When this popped up on Netflix, I got a bad vibe right away. When I was younger Death Note was an obsession of mine for a while. I loved it. And oh lookie, I thought, they’ve white people’d Death Note. And they’ve done ruined it in the process.
While it’s true that this movie hasn’t been 100% whitewashed, there’s no denying the Ghost In the Shell-ness of the casting. And that’s not the only way in which this horror story has been robbed of its identity. While the original Death Note asks a fascinating moral question and does so in a more elegant way than my old nemesis, Dexter, this movie … does not.
Originally, Death Note tells the story of outwardly normal (you know, genius and psychopathy aside) teen Light Yagami discovering the Death Note, which he can use to kill people, providing that he has their name and face. He decides to use this to kill off the bad guys of the world, leading some to condemn him as a monster and others to herald him as a hero. What follows is an interesting, complex back and forth as L and other investigators try to find out the identity of “Kira,” and the fascinating moral question of whether or not it is moral to kill killers. Should we be on Light’s side?
Netflix’s Death Note is about as watered down as it can get. Light, now Light Turner, is less a genius and more of a drone on emo-autopilot with no personality to back him up, and lacking the real twisted side of his character that would support his actions. He’s also sadly obsessed with a girl, Mia, who has just as little personality, and even less motivation for her … suddenly evil for no reason actions? On top of this, none of the characters are that faithful to those they’re based on, yet despite this, a lot of the writing seems to be banking on you having read the manga.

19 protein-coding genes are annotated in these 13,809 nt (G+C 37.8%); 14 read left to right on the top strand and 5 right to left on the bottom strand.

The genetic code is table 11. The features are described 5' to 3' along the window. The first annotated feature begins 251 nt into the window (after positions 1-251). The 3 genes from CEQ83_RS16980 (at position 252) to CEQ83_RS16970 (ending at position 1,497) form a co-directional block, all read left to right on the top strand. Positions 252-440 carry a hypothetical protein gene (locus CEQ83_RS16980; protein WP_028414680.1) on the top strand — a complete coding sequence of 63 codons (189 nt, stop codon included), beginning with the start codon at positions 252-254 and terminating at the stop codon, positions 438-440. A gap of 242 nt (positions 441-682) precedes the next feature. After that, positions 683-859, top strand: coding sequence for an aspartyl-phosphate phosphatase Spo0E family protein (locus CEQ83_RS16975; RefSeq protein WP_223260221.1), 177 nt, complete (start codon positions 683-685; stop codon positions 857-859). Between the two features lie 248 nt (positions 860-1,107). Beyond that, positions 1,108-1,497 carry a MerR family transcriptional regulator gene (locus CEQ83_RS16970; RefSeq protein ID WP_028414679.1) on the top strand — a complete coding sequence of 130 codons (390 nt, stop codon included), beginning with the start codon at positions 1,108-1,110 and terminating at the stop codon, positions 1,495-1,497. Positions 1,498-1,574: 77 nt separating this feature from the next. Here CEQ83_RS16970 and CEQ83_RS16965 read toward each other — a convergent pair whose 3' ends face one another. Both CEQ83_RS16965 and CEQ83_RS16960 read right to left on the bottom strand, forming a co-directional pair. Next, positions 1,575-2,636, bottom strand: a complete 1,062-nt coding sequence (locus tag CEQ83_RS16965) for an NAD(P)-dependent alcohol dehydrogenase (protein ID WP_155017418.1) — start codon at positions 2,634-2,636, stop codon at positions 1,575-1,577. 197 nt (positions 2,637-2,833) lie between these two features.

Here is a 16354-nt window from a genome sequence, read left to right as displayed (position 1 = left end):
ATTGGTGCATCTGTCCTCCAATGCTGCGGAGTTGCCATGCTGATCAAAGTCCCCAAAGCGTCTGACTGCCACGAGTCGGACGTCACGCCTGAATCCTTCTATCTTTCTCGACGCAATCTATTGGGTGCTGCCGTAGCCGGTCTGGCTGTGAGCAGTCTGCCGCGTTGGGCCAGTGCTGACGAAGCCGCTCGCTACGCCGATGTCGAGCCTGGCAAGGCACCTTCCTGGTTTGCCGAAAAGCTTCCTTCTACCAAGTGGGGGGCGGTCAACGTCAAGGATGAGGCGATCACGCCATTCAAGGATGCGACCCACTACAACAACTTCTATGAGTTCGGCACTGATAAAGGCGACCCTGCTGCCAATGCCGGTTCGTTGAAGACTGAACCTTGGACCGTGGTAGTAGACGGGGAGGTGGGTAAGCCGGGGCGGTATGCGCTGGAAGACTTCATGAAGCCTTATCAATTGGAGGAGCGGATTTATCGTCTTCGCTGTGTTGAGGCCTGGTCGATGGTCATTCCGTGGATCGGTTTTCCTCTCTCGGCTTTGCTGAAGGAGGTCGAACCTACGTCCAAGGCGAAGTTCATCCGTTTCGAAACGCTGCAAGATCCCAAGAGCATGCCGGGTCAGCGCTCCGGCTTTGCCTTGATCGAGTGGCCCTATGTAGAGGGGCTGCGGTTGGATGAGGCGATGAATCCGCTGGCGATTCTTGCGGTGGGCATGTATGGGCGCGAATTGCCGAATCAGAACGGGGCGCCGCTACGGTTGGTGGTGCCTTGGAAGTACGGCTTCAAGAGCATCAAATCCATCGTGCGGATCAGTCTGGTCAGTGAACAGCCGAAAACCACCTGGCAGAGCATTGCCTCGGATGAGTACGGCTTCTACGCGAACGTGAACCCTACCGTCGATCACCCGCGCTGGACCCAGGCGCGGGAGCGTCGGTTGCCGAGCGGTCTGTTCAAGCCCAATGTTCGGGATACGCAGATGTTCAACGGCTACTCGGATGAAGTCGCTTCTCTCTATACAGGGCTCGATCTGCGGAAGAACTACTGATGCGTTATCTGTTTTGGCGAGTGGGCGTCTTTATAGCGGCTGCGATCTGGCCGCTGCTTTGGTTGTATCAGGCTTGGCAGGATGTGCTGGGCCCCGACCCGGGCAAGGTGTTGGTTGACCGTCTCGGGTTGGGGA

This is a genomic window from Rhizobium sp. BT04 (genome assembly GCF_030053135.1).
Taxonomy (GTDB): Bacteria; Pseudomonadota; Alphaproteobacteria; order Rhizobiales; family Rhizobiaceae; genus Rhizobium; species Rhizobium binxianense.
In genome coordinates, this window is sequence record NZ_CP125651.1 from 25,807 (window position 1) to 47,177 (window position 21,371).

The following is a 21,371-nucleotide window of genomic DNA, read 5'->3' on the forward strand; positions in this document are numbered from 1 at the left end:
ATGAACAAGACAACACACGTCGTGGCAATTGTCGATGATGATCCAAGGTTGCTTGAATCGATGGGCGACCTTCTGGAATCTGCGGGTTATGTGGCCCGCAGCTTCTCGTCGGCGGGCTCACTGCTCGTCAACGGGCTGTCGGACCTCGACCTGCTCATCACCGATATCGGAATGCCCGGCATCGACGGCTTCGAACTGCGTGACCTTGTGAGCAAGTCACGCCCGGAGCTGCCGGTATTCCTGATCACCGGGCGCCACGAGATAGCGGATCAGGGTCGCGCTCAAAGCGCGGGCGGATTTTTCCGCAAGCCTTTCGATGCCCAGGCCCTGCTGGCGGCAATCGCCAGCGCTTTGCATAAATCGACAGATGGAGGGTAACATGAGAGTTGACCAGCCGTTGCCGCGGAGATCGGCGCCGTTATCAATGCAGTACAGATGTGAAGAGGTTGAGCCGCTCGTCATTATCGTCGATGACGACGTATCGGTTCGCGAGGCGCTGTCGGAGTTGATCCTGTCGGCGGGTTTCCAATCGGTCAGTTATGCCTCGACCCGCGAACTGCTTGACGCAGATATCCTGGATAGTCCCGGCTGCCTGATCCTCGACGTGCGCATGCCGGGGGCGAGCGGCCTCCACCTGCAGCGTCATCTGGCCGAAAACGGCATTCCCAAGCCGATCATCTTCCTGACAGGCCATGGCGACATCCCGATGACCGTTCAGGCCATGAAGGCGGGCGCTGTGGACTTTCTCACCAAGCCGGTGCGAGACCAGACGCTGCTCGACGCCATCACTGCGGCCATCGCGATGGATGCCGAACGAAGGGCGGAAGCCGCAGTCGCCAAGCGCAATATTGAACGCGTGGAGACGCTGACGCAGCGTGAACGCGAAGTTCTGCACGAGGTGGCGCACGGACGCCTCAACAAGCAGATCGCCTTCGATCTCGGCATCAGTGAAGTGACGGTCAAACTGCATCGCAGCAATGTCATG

On top of this, none of the characters are that faithful to those they’re based on, yet despite this, a lot of the writing seems to be banking on you having read the manga. The writing isn’t intelligent enough to hold up the story, and half the time the characters seem to be wandering aimlessly, hoping to find the plot in their locker. Oh, and sure the Death Note has rules, but not consistent rules, or the same rules as the Death Notes we’re used to. No, this is more of a whatever’s convenient for the plot type of situation. And whatever gives Not Kristen Stewart a chance to confuse the crap out of me with her motivation-not-motivation.
Honestly, if you’ve not checked out Death Note before then I would recommend any other version.